Ch. 3 homework questions

Government actions that discourage the exercise of a constitutional right-especially free speech-are said to cause what?
chilling effect
What are the two components of the “Fighting Words” doctrine established by the Supreme Court in the 1942 case Chaplinsky v. New Hampshire?
1. Words that are directed at an individual
2. Words that automatically inflict emotional harm or trigger violence
In the 1949 case Terminello v. Chicago, the Supreme Court modified its definition of fighting words-i.e.-words that are unprotected by the First Amendment.
A. What did the court in Terminello say about speech?
B. The court said the First Amendment protects such speech unless it is likely to produce what?
C. Subsequent Supreme Court rulings have confirmed that the Constitution permits government to prohibit only what type of speech?
A. The court said speech “may indeed best serve its high purpose when it induces a condition of unrest, creates dissatisfaction with condition s as they are, or even stirs people to anger.”
B. “a clear and present danger of a serious substantive evil that rises far above public inconvenience, annoyance or unrest.”
C. Only those face-to-face comments that are likely to trigger a group reaction of violence and disorder (including hate speech).
How many states have cyberbullying or harassment laws?
48 states
which states do not have cyberbullying or harassment laws?
Wisconsin & Alaska
how many have criminal sanctions for cyberbullying and harassment?
44 states
how many states impose a school sanction for bullying?
45 states
how many states include off-campus bullying in their sanctions?
16 states
T/F: few cases dealing directly with hate speech have reached the supreme court, but lower courts have consistently found anti-bias and anti-have-speech laws unconstitutional?
T/F: in the past 60 years the supreme court has avoided applying the fighting words definition to judge whether speech is protected by the constitution or not
T/F: in the 2003 case Virginia v. Black, the Supreme Court ruled that the First Amendment allows states to punish people who set crosses ablaze with the intent to intimidate.
For speech to become a “true threat,” a speaker’s actions mush meet what three criteria?
1. a direct threat toward one or more individuals
2. with the intent of causing the listeners
3. to fear bodily harm or death
In the 2016 case Elonis v. United States, did the Supreme Court answer the question of when internet posts constitute true threats punishable by law?
what action did the court take in Elonis vs. United States?
the finding of the circuit court was reverse his punishment and the issue was resolved.
what conclusion did the supreme court reach in Elonis vs. United States?
the court reversed Elonis’ conviction in an 8-1 decision.
the third circuit court said there are two elements that must be proven to punish online speech as a threat. What are the two elements?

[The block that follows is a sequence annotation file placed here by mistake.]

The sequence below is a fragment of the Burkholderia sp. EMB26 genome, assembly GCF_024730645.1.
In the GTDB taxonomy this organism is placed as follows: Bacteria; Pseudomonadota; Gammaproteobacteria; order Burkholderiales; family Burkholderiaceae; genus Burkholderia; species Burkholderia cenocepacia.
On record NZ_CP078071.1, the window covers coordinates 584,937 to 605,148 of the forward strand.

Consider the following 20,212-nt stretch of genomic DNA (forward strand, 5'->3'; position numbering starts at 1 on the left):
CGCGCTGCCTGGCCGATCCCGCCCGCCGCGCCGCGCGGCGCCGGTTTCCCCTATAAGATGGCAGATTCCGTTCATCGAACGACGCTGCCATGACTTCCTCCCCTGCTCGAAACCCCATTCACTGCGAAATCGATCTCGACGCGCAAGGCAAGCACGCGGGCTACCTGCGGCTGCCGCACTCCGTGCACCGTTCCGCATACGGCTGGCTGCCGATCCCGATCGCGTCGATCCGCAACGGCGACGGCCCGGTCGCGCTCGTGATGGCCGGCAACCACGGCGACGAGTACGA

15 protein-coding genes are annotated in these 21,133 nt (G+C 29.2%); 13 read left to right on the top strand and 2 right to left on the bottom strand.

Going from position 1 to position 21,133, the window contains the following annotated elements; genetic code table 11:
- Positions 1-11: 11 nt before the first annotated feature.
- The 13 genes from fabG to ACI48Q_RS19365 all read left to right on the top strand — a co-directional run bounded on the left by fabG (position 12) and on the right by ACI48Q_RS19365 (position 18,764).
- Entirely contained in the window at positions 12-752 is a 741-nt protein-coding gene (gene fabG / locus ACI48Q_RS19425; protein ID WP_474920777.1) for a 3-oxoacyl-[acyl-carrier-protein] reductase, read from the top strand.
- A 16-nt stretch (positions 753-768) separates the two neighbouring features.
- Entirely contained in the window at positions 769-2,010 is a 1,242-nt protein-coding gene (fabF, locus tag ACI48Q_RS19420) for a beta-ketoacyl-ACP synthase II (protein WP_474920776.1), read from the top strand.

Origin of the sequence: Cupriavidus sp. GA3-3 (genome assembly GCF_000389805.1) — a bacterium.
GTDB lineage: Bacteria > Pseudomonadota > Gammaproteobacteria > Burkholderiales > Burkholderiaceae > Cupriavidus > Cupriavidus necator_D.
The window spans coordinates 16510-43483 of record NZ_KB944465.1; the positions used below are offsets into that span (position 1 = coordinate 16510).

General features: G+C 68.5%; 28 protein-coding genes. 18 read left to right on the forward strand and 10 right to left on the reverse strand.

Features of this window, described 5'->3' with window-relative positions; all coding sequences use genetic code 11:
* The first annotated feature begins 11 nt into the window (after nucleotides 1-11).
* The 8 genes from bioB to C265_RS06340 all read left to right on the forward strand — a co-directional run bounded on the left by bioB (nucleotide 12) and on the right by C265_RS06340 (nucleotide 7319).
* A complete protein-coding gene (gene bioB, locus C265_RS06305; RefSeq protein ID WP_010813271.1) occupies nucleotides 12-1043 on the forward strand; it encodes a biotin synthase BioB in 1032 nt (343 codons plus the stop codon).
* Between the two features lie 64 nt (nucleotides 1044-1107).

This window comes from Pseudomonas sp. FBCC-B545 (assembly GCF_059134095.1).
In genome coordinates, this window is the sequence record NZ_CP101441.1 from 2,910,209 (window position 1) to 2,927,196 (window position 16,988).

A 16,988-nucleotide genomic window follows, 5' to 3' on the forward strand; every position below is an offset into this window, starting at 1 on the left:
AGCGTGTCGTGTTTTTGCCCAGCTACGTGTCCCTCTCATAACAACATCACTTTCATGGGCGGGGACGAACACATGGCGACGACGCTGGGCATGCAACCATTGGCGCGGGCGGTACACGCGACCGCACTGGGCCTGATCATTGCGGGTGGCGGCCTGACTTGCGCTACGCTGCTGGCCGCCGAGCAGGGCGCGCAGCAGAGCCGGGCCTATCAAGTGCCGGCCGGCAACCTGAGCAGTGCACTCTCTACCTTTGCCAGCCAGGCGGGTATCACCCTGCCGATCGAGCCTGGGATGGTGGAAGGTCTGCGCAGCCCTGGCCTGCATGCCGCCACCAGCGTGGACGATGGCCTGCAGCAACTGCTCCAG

1. The threat must involve the intent of the speaker who must knowingly communicate their desire to cause harm
2. A reasonable person would view the communication as a threat
T/F: Other federal appellate courts have use one, but not both, of these elements. Legal observers want the Supreme Court to clarify whether both of these elements must be proven, or just one.
what rule was established for student expression by the Tinker case?
school officials cannot sensor student speech unless school officials reasonably forecast that the speech will cause disruption of school activities or collide with people’s rights.
Since the Tinker Case, the Supreme Court has ruled on additional school speech cases-Morse, Fraser, Hazelwood. Have these decisions upheld the Tinker test or have they weakened it?
T/F: The Morse decision expanded school authority to off-campus school-related student speech
T/F: The supreme court has not reviewed any of these cases. As a result, the standard for determining free speech rights of students in public schools is unclear.
The Supreme Court has given much more latitude to student speech on university campuses, restricting administration and faculty rights to interfere with student expression.
What did the Supreme Court say in its ruling in the case of Papish v. Board of Curators of the University of Missouri?
The supreme court reaffirmed that public universities cannot punish students for indecent or offensive speech that doesn’t disrupt campus order or interfere with the rights of their peers.
Universities across the U.S. began adopting campus speech codes in the 1980s and that practice has accelerated recently with more incidents of hate speech and resulting violence.
a. According to one study, 60% percent of 400 universities have policies that do what?
b. Courts, including the Supreme Court, have consistently found these codes to be: constitutional or unconstitutional
a. Infringe on the free speech rights of their students.
b. unconstitutional

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